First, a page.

Filmwise-to-Dropwise Condensation Transition Enabled by Patterned High Wetting Contrast

[+] Author and Article Information
Youmin Hou

Department of Mechanical and Aerospace Engineering, HKUST, Kowloon, Hong Kong

Miao Yu

Bioengineering Graduate Program, HKUST, Kowloon, Hong Kong

Xuemei Chen

Department of Mechanical and Biomedical Engineering, CityU, Kowloon, Hong Kong

Zuankai Wang

Department of Mechanical and Biomedical Engineering, CityU, Kowloon, Hong Kong

Shuhuai Yao

Department of Mechanical and Aerospace Engineering, HKUST, Kowloon, Hong Kong; Bioengineering Graduate Program, HKUST, Kowloon, Hong Kong

Corresponding author.

J. Heat Transfer 137(8), 080907 (Aug 01, 2015) Paper No: HT-15-1253; doi: 10.1115/1.4030454 History: Received March 31, 2015; Revised April 02, 2015; Online June 01, 2015


Recent advances in condensing surfaces with hybrid architectures of superhydrophobic/hydrophilic patterns allow us to decrease the nucleation energy barrier and spatially control the water condensation. However, the condensed water is susceptible to the large pinning force of the hydrophilic area, leading to an ultimate flooding. Here, we demonstrate a hierarchical nanostructured surface with patterned high wetting contrast to achieve a natural transition from filmwise-to-dropwise condensation, which reconciles the existing problems. The energy-dispersive X-ray spectroscopy (EDX) indicates that the fluorinated hydrophobic coating conformably covers the nanostructures except for the tops of micropillars, which are covered by hydrophilic silicon dioxide (FIG 1), resulting in an extreme wetting contrast. Condensation on the hybrid surface was observed in the environmental scanning electron microscope (ESEM) and ambient conditions with controlled humidity. Water preferentially nucleates on the top of micropillars and exhibits a rapid droplet growth (FIG 2). The enhancement is attributed to the filmwise-to-dropwise transition induced by the unique architectures and wetting features of the hybrid surface (FIG 3). The water embryos initially nucleate on the hydrophilic tops and quickly grow to a liquid film covering the whole top area. Since the superhydrophobic surrounding confines the spreading of condensed water, the localized liquid film gradually transits to an isolated spherical droplet as it grows. Remarkably, the condensate morphology transition activates an unusual droplet self-propelling despite the presence of abundant hydrophilic patches. It is important to note that such coalescence-induced jumping is dependent on the size of hydrophilic patches, that is, for larger hydrophilic patches, the energy released by coalescence may not overcome the increased droplet pinning, resulting in an immobile coalescence (FIG 4). The droplet departure ensures the recurrence of filmwise-to-dropwise transition, thus prevents the water accumulation in continuous condensation. These visualizations reveal the undiscovered impact of heterogeneous wettability and architectures on the morphology transition of the condensed water, and provide important insights into the surface design and optimization for enhanced condensation.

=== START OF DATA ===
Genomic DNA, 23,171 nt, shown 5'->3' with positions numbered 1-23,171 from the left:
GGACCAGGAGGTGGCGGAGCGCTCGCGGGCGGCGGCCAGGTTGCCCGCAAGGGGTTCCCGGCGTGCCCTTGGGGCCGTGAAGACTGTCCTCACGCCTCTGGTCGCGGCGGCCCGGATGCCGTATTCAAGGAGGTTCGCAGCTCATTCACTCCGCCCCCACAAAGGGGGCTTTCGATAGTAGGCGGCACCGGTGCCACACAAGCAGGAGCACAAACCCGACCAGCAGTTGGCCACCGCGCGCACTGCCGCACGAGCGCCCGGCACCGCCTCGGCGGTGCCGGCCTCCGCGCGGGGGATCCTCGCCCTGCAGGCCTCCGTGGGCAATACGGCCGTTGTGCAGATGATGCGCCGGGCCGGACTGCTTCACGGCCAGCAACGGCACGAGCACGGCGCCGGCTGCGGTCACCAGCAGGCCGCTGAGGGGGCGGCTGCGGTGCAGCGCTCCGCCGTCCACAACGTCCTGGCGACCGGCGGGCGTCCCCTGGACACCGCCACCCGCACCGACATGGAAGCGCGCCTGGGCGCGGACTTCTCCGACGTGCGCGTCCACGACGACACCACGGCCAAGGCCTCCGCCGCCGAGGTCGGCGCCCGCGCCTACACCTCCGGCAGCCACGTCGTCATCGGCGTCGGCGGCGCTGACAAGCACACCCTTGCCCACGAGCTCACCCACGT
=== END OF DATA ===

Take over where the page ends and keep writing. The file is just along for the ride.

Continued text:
Copyright © 2015 by ASME
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